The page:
Tennessee Passes Bathroom Bill; Other Hurdles Loom

Tennessee Passes Bathroom Bill; Other Hurdles Loom

Three out of a whopping six pieces of anti-LGBTQ legislation in Tennessee’s GOP-dominated state legislature have stalled for now, but one damaging “bathroom bill” passed and advocates are sounding the alarm because some of those bills are slated to be revisited next year.

The state’s Republican governor, Bill Lee, signed into law a bill that originally targeted the transgender community more directly but was amended to remove some of the most explicitly anti-trans language. It expands the state’s indecent exposure law to include incidents that occur in restrooms, locker rooms, dressing rooms, or showers if the offender is a different sex than what is labeled on the facility’s door. Before being amended, the measure targeted trans people’s mere presence in a bathroom or similar facility more directly.

The local LGBTQ community still worries that the bill is designed to target transgender people because the state still does not allow people to change the sex designation on their birth certificates, putting trans people in legal jeopardy with authorities who don’t respect their gender identity.

“We still oppose the bill,” said Christopher Sanders, who is the executive director of the Tennessee Equality Project, told Gay City News on May 3. “Anytime you beef up an indecent exposure law, chances are it could target trans people.”

Other blatantly anti-LGBTQ bills came dangerously close to passing, with some of them at least clearing the lower chamber of the State Legislature before dying in the Senate. One of the two bills placed on the backburner until next year would direct the state attorney general to defend schools with transphobic bathroom policies in court cases pertaining to those policies, while another would prevent adoption agencies “from being required to perform, assist, consent to, refer, or participate in any child placement for foster care or adoption that would violate the agency’s written religious or moral convictions.”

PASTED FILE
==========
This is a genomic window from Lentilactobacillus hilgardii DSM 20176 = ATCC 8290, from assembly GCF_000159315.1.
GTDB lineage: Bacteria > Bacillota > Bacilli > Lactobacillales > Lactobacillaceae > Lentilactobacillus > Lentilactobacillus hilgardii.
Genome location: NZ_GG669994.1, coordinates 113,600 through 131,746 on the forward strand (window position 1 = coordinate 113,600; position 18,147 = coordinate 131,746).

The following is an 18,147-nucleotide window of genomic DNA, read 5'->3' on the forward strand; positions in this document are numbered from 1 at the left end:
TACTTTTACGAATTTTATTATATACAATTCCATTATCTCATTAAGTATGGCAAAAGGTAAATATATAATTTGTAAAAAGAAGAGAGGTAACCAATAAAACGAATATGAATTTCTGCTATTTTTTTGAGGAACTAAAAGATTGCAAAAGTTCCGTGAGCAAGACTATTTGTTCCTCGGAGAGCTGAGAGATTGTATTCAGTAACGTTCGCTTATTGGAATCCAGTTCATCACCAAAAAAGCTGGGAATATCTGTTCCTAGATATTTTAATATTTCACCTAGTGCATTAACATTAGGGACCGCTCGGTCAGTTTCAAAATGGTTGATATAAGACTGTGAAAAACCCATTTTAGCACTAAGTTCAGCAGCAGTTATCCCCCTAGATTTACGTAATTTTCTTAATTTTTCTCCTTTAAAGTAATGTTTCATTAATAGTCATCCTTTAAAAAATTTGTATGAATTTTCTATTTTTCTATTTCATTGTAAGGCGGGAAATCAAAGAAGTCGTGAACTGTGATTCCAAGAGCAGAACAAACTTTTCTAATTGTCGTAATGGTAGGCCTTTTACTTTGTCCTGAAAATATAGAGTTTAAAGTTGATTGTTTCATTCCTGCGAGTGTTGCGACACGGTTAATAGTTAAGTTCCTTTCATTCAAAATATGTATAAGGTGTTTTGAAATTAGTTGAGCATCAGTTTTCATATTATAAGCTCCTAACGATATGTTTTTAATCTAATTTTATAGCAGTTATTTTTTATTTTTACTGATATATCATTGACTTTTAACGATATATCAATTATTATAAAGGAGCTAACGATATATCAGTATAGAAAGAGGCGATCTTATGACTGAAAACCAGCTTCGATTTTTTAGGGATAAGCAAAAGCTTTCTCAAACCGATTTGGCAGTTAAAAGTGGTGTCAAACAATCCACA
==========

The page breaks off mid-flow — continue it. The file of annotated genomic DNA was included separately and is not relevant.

A third piece of legislation that would broadly give businesses the ability to discriminate by banning state and local government agencies from taking action against the internal policies of businesses passed the House by an overwhelming margin, 68-22, but, like the other two, the Senate punted on it until 2020.

A different bill that would have given adoption agencies the right to deny couples for religious reasons did not advance from the committee.

A sixth bill seeking to define marriage as between a man and a woman never advanced from the committee level, presumably because it such a bill would not make sense in the wake of the US Supreme Court’s 2015 marriage equality ruling.

The bills faced widespread public opposition from a variety of sectors. More than 100 faith leaders signed onto a statement rejecting the package, while numerous businesses — including the Tennessee Titans NFL team — also publicly denounced the bills. The community also gained an assist from celebrities such as Tennessee native Taylor Swift, who pumped $113,000 of her own money into the Tennessee Equality Project and used her large platform to blast the State Legislature.

“This was the most grueling legislative session for our LGBTQ community in many years, Sanders said. “We’re obviously grateful for Taylor Swift’s donation, but it was her speaking out that was a turning point for us. I think that helped pave the way for businesses to speak out.”